No on-screen explosion – just the look of complete horror on the wobbling face of J Robert Oppenheimer (Dwight Schultz) as he witnesses the birth of the nuclear age in the New Mexican desert early on the morning of July 16, 1945. A moment of pure shock and awe, this is the high point of a sometimes sluggish period piece about the relationship between the scientist and General Leslie Groves (a miscast Paul Newman in a role that really should have gone to the heavier-set Brian Dennehy), who was assigned by the Pentagon to oversee the construction of what became the first Bomb.
9. Empire of the Sun (Steven Spielberg, 1987)
When Jim (Christian Bale) witnesses the death of an exhausted Mrs Victor (Miranda Richardson) in a makeshift Japanese prison camp during the final days of World War II, he thinks it’s her soul going to Heaven when a giant flash briefly lights up the night sky. Of course it’s not a moment of spiritual transcendence; rather, it is the Bomb’s quick destruction of Nagasaki way off in the distance. As with James Cameron and True Lies (see next entry), Steven Spielberg is perhaps being a little daring when he uses a deadly nuclear blast as a set piece for one of the movie’s most strangely tranquil moments.
8. True Lies (James Cameron, 1994)
To use an atomic explosion as the backdrop for a movie’s most romantic moment requires a certain amount of audacity, something which director James Cameron seemed to have in spades when he made True Lies. In a film heavily overdosed with hokum, one of the standout moments is when a reunited Harry (Arnold Schwarzenegger) and Helen (Jamie Lee Curtis) Tasker kiss as one of the Bombs stolen by a bunch of terrorists goes off at a safe distance somewhere in the Florida Keys. A strange time to enjoy the perfect moment to be sure, but a nice touch nevertheless.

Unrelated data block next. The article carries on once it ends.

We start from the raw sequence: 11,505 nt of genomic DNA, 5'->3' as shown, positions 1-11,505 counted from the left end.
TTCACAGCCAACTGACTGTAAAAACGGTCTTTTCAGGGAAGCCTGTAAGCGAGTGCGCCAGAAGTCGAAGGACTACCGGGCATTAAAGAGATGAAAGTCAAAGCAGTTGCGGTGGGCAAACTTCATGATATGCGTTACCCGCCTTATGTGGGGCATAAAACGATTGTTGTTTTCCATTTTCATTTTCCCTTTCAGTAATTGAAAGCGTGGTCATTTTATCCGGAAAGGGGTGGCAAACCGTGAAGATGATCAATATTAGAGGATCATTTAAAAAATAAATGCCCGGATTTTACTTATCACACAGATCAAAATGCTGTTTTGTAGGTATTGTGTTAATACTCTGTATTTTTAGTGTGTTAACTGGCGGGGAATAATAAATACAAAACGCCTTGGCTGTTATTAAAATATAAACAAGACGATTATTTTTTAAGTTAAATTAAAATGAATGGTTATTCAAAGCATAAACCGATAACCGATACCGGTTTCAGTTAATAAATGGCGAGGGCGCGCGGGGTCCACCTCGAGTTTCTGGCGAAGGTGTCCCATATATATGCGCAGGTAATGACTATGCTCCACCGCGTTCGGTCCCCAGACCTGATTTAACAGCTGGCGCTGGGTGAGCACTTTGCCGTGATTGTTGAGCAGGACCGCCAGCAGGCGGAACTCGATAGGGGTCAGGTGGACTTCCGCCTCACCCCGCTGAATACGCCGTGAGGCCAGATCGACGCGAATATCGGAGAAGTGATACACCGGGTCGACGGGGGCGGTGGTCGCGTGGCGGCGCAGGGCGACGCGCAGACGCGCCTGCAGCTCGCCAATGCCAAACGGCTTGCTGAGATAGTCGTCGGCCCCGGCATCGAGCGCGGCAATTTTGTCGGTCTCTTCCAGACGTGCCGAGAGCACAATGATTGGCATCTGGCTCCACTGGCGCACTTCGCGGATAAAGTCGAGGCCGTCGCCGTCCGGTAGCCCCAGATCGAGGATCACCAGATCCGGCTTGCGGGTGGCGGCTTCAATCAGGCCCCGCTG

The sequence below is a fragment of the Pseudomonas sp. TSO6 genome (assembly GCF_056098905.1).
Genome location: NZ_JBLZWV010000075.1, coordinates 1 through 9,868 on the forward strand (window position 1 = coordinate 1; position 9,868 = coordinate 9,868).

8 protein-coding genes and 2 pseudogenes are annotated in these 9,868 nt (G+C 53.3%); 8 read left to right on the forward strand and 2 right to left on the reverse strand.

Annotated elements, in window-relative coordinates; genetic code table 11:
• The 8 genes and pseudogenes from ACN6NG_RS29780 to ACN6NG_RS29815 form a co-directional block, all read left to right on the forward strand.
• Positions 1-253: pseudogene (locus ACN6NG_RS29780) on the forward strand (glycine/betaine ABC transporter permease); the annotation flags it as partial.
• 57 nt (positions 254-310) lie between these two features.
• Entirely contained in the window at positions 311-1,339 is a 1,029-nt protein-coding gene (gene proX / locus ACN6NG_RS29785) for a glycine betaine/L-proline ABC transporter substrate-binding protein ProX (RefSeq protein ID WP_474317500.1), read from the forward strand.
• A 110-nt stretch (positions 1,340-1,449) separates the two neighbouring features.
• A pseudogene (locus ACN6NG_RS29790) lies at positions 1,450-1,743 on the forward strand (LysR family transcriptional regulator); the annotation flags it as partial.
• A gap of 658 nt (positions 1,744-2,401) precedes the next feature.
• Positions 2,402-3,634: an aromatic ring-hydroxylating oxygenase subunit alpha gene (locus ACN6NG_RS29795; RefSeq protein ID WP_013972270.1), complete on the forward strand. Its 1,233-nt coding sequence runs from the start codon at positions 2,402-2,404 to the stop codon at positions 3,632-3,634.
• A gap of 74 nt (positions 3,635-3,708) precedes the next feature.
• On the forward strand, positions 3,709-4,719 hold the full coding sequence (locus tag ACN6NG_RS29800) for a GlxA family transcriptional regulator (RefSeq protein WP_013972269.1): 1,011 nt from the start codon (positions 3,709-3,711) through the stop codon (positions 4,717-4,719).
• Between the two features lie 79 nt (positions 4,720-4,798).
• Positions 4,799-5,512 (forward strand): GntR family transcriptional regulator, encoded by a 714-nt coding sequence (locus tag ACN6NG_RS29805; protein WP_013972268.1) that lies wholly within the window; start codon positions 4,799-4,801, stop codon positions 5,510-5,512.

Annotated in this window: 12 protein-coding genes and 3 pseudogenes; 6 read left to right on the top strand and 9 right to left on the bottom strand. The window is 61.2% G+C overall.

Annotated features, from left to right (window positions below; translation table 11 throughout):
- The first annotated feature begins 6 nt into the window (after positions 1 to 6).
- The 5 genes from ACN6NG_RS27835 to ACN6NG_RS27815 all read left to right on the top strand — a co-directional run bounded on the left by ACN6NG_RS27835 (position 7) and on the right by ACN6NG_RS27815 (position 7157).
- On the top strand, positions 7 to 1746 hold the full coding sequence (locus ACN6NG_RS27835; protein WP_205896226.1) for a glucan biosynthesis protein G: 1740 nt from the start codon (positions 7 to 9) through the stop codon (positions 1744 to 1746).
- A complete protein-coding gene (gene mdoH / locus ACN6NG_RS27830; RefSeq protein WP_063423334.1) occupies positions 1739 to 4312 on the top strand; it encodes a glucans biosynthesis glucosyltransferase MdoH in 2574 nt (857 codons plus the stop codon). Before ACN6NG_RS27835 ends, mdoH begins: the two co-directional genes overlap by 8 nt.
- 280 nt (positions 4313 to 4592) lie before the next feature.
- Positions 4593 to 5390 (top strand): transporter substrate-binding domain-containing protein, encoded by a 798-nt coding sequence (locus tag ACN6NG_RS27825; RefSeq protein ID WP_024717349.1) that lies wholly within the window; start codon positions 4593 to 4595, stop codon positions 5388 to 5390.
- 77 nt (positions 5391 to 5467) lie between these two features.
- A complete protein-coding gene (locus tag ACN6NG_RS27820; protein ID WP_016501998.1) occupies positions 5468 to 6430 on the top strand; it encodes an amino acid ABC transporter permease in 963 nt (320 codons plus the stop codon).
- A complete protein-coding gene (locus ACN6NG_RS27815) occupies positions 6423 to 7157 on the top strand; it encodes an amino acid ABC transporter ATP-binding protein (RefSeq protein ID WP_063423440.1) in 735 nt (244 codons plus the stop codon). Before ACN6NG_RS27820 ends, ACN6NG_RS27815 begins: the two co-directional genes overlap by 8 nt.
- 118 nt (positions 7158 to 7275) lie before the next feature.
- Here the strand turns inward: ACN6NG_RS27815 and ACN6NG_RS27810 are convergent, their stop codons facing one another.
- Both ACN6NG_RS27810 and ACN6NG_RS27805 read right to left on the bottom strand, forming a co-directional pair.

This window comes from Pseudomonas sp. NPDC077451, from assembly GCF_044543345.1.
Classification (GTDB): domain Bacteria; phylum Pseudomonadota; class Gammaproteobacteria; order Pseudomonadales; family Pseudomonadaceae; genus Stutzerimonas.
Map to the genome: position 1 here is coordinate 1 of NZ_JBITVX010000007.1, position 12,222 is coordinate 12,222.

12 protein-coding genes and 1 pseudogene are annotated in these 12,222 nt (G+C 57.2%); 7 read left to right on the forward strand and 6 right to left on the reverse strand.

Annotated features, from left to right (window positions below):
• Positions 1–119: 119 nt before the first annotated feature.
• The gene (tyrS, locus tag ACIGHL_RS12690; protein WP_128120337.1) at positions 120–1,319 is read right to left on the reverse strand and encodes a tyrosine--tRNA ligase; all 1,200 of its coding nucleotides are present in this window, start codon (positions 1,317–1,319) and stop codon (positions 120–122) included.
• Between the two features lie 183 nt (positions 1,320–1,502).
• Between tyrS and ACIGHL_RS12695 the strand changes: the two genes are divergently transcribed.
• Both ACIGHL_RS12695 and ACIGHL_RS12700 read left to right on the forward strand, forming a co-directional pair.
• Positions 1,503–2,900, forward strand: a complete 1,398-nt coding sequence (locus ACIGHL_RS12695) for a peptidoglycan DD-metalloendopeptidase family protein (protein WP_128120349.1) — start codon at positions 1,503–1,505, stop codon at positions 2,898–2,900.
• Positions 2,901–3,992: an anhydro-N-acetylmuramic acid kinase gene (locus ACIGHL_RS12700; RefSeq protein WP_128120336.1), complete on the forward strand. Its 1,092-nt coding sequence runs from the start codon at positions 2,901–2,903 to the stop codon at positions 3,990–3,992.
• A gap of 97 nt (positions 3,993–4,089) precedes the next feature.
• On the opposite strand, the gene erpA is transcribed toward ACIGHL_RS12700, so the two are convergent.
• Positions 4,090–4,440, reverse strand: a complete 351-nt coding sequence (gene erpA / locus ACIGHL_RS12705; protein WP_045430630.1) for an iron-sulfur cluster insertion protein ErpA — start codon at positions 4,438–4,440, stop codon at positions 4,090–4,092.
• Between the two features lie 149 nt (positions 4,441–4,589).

7. Indiana Jones and the Kingdom of the Crystal Skull (Steven Spielberg, 2008)
After escaping from some crystal skull-seeking Soviet agents led by Irina Spalko (Cate Blanchett) in the Nevada Desert circa 1957, Indiana Jones (Harrison Ford) seeks refuge in a small town, only to discover he’s walked into a nuclear test site and the clock is ticking. Fortunately the resourceful Dr Jones finds a lead-lined refrigerator and survives the blast. Although he gets thrown a fair way while huddled in the fridge by the Bomb’s shock wave, Indy still emerges from the experience somewhat triumphantly as – bruised, battered and silhouetted – he picks himself up and defiantly faces the rising mushroom cloud.
6. Terminator 2: Judgment Day (James Cameron, 1991)
The heatwave from the Bomb that hits downtown Los Angeles – as seen in the dreams of Sarah Connor (Linda Hamilton) – rips right through the LA basin, destroying buildings, vehicles, palm trees, playground equipment, stay-at-home mothers, their young children and everything else in its path. So horrific is this vision of nuclear hell that Connor decides to throw the consequences of upsetting the space-time continuum to the wind by assassinating the computer scientist responsible for putting into train the events that will ultimately lead to an atomic holocaust.
5. Watchmen (Zack Snyder, 2009)
New York gets it once again, this time in an alternate universe where former super hero and arch terrorist Adrian “Ozymandias” Veidt (Matthew Goode) vapourises the city and its inhabitants as part of his plan to alter the course of the Cold War. Being in a parallel world where advanced technologies are employed, the stylised explosion is not a mushroom cloud in the traditional sense, but it is still clearly nuclear. Earlier in the film, a more conventional blast disintegrates Laurie “Silk Spectre II” Jupiter (Malin Akerman) and Dan “Night Owl” Dreiberg (Patrick Wilson) as they kiss passionately in the latter’s not so wet dream.